IR35 legislation states that an end hirer must take ‘reasonable care’ in assessing all contracts, to establish whether the individual would be seen an employee when carrying out the necessary work. If they fail to take reasonable care, the end hirer will be responsible for calculating the deemed direct payment, paying it over and reporting the tax and NICs that result.
All end hirers are responsible for completing an SDS for their contractors. The law states that they must do this with reasonable care, to prevent them from not looking at each individual case properly.
If an organisation makes a blanket ban decision that all contractors work for them via an individual PSC are IR35 captured, this would certainly be seen as failing to take reasonable care.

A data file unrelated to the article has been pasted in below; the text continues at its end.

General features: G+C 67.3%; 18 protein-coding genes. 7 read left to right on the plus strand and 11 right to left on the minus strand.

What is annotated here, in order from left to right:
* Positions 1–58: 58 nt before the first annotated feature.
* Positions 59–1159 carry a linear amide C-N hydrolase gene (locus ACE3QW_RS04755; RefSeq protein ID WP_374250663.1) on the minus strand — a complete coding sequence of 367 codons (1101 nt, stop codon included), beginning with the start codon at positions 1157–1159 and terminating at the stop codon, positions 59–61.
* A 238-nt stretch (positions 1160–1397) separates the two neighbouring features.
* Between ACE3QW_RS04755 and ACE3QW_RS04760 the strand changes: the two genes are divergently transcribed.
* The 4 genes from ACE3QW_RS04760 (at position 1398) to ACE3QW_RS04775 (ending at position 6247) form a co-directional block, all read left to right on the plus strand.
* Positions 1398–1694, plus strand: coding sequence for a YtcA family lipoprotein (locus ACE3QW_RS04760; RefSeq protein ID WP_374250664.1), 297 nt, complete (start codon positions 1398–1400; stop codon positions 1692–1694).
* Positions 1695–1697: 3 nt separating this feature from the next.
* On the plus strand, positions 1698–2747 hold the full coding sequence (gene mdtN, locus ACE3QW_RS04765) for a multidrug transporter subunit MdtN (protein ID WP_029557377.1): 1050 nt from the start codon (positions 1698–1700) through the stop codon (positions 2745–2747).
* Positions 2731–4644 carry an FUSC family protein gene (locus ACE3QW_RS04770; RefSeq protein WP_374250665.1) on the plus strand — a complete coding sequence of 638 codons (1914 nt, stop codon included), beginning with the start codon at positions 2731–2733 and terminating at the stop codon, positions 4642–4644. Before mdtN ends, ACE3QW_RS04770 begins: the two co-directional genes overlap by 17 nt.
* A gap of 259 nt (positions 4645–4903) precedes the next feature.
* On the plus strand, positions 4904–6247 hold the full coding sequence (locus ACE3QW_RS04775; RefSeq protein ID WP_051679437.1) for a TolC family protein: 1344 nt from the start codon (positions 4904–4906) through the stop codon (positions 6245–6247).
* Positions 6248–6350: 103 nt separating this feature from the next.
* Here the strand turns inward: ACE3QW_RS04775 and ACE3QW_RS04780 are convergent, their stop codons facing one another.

The definition of ‘reasonable care’ in this context is acting in a way that would be expected of a prudent and reasonable person in the end hirers position. For example, they should keep records of the employment status test and apply appropriate judgement when using HMRC’s CEST tool. It is also assumed that they will seek professional advice to help them in any areas where they are unclear.
An SDS is therefore deemed invalid, unless it contains the following:
- A statement as to whether or not you would be an employee or an office holder if you were directly engaged by the end hirer.
- Clear reasons for coming to that conclusion
- Reasonable care in coming to that conclusion
Part of taking ‘reasonable care’ is having a robust review framework in place, to give you a clear understanding of how that decision has been reached. If it’s not clear, or you believe the conclusion is flawed, you are legally entitled to challenge the decision with an independent review of your own.